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Miscellaneous - Madness 'Absolutely'

  by Fiona Hutchings

published: 7 / 7 / 2009

Miscellaneous - Madness 'Absolutely'


In our 'Soundtrack of Our Lives' column, in which our writers write about the personal impact of music on their lives, new writer Fiona Hutchings tells of first hearing Madness' second album 'Absolutely' as a fifteen year old

From 'E.R.N.I.E', the wanna be winner to a 'Close Escape' from 'On The Beat Pete', 'Absolutely' by Madness is a breathless non-stop rollercoaster record. Released in 1980 the Nutty Boys second album reached number 2 in the UK and contained 3 singles, 'Baggy Trousers', 'Embarrassment' and 'Return of the Los Palmas 7'. Madness are Graham 'Suggs' Mcpherson (vocals), Mike 'Monsieur Barso' Barson (piano), Lee 'El Thommo' Thompson (saxophonist), Chris 'Chrissy Boy' Foreman (guitar), Mark 'Bedders' Bedford (bass), Daniel 'Woody' Woodgate (drums) and Carl 'Chas Smash' Smyth (vocals, trumpet and pogo dancer). Fourteen years later it was the first Madness album I bought, the third album I owned and the one that saw me through the ups and downs of my final year in school as a somewhat confused and angsty 15 year old. I had bought 'Q' magazine a month or so before because it came with a free 80's CD. Imagine my surprise when I got it home to find a track list including Skid Row, a Human League track that wasn't 'Don't You Want Me' and Scritti Politi rather than the bubble gum pop I had expected. Still a CD was a CD and I popped it on my stereo and gave it a listen. One track really stood out - 'Our House' by Madness which wasironically not on this album. I was hooked. It sort of stuck in my head straight away and the jaunty almost music-hall tune was slightly but wonderfully at odd with the much darker lyrics about the almost suffogating but also comforting reality of suburbia. My older brother (possibly fed up of hearing it on repeat) suggested I check out the greatest hits compilation 'Divine Madness' (my second ever CD) and a full blown love affair with ska, nuttiness and pogoing was born. It seemed an obvious next step to set about saving my merge Saturday job earnings and purchasing the entire back catalogue. There isn't a Madness album I dislike but 'Absolutely' is the gem in the pack. A little less self conscious than their 1979 debut 'One Step Beyond', less bitter and angst-ridden than their later albums, 1982's 'Rise and Fall' and 1985's 'Mad Not Mad', its lyrics paint personal but somehow universally accessible tales of school days, unwanted pregnancies, conscription be it into national service or your own local gang. For me this was music I had discovered myself. It wasn't current, it wasn't that popular at that point (although Madness heavily influenced many bands starting to emerge around that time and a little later such as No Doubt and Smash Mouth) and it was mine. Much to my mother's horror I had a number 2 buzz cut and purchased some very nice (very big) Doc Martin boots. In many ways I found my identity in this music. There are seven very different personalities in the band and, as they all contributed to the music and the lyrics, it is understandable that there is quite a mix of styles from the cocktail bar in the wild west sound of instrumental 'Return of The Los Palmas 7' to the jaunty piano heavy ditty 'You Said'. The latter is the most adolescent of the tracks -"You said you're leaving/well that's OK/You said you've had enough/ What can I say?/ I suppose I'll be sad for a day or two." You can pretty much imagine Suggs flippantly breaking some poor rude girl's heart. The album features a total of fourteen songs. For me the stand out track is 'Embarrassment' which charted at number 4 and was darker than some of the other songs both musically and lyrically. Written by Lee Thompson it was inspired by the news of his younger sister's unplanned pregnancy. His family did not take the news at all well, more so because the father was a black man. Thompson pieced the story together through snatches of conversations and this is reflected in the lyrics. Aunt, uncle, even mum and dad "don't wanna know." The piano is heavy and thumping, reminiscent of slamming doors while the sax solo sounds wailing and rejected. The album also opened my eyes and ears to Madness' contemporaries, the Specials, the Selecter, the Beat and and the politics of the time the album was recorded. So it seems fitting that Madness (and the Specials) are on the rise again as we see unrest around the country and in Parliament not dissimilar to the late 70's and the early 80's. Often over looked despite their undoubted success, dismissed as Cockney wideboys by critics who were distracted by the tune and never listened to the lyrics, Madness are back for their 30th year with a new album, 'The Liberty Of Norton Follgate' and have stormed Glastonbury complete with a flying saxophonist. Chipmunks, it seems, are still go.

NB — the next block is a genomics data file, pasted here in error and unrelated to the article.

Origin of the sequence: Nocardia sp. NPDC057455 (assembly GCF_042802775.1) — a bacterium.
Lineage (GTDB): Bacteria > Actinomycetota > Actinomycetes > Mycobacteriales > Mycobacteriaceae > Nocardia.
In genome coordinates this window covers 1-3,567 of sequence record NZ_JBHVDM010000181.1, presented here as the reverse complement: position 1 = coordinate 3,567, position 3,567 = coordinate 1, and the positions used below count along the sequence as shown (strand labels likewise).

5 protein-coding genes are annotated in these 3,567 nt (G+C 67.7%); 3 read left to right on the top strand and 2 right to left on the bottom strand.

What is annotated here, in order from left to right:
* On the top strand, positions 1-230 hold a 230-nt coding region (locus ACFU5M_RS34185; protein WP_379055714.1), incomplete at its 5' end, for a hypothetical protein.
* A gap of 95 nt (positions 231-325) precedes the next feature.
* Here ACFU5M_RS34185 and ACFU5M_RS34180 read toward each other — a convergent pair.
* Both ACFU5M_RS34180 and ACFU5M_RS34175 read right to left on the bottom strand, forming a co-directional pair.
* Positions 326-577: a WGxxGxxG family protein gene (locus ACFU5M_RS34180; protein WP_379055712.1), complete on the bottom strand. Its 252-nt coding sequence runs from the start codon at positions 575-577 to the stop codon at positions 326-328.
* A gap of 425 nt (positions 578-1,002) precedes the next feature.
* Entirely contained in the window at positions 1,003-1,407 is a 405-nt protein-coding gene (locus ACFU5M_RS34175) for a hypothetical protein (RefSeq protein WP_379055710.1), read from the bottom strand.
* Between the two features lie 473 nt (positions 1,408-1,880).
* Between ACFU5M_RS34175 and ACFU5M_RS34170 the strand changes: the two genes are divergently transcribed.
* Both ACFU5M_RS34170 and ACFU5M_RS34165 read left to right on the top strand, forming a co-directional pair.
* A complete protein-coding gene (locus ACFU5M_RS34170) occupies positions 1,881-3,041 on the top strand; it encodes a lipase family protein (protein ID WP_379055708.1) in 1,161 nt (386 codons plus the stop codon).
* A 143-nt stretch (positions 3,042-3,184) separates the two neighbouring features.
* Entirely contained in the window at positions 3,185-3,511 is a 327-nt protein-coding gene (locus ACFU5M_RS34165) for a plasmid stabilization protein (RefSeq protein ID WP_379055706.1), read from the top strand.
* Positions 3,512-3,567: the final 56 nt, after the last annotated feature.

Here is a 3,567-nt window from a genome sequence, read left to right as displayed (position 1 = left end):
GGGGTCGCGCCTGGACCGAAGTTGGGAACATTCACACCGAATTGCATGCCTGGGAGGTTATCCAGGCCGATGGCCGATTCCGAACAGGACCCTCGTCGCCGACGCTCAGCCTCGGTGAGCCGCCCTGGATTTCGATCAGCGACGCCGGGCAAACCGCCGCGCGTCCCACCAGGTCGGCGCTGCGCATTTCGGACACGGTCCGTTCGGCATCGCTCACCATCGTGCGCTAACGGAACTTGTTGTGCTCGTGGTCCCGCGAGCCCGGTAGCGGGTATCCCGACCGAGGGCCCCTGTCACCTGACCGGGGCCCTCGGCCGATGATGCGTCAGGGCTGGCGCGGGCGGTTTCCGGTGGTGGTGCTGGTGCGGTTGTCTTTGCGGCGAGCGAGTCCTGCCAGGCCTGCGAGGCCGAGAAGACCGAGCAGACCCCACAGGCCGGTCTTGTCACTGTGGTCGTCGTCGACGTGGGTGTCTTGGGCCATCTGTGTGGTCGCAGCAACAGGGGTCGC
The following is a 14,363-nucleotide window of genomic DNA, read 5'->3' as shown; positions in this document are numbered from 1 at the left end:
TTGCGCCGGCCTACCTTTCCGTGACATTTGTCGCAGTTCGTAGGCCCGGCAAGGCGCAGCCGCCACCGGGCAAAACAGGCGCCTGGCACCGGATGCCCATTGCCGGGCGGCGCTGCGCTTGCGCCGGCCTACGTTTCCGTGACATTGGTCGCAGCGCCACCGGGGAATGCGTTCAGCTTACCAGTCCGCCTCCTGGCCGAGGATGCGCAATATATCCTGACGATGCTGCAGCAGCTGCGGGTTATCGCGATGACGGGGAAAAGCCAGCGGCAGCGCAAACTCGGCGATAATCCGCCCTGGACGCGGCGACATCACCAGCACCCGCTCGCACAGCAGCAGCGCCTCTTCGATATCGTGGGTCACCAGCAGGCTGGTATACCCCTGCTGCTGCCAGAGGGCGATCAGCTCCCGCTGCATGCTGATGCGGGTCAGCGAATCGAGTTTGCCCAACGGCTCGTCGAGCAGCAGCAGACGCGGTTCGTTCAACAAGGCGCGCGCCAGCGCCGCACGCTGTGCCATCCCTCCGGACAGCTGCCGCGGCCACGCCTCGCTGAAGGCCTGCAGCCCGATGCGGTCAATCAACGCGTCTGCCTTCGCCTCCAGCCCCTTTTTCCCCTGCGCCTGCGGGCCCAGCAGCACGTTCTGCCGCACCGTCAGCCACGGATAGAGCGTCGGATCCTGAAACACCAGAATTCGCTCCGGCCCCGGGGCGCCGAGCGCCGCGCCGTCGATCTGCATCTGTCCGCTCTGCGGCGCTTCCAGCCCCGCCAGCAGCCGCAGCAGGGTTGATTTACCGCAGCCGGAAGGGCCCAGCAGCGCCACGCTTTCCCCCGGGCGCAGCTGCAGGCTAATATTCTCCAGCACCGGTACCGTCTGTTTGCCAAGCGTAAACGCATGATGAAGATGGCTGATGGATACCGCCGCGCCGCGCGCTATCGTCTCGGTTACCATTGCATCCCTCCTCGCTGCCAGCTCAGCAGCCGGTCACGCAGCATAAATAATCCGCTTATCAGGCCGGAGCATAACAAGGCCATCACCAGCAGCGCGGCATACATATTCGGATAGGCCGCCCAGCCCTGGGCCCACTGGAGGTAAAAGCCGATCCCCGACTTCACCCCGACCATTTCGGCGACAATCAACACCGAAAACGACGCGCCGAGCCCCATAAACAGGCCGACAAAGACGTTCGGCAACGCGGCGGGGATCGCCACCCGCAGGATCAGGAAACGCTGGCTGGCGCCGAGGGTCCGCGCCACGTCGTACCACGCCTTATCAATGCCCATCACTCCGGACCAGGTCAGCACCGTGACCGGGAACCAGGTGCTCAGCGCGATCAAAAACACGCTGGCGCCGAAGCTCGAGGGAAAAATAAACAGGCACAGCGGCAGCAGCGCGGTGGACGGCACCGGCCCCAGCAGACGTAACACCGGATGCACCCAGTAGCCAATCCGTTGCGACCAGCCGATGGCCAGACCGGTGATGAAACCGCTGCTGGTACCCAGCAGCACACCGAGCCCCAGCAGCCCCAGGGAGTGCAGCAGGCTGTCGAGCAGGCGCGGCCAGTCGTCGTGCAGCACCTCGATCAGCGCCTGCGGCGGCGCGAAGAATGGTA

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Miscellaneous - Madness 'Absolutely'

Miscellaneous - Madness 'Absolutely'

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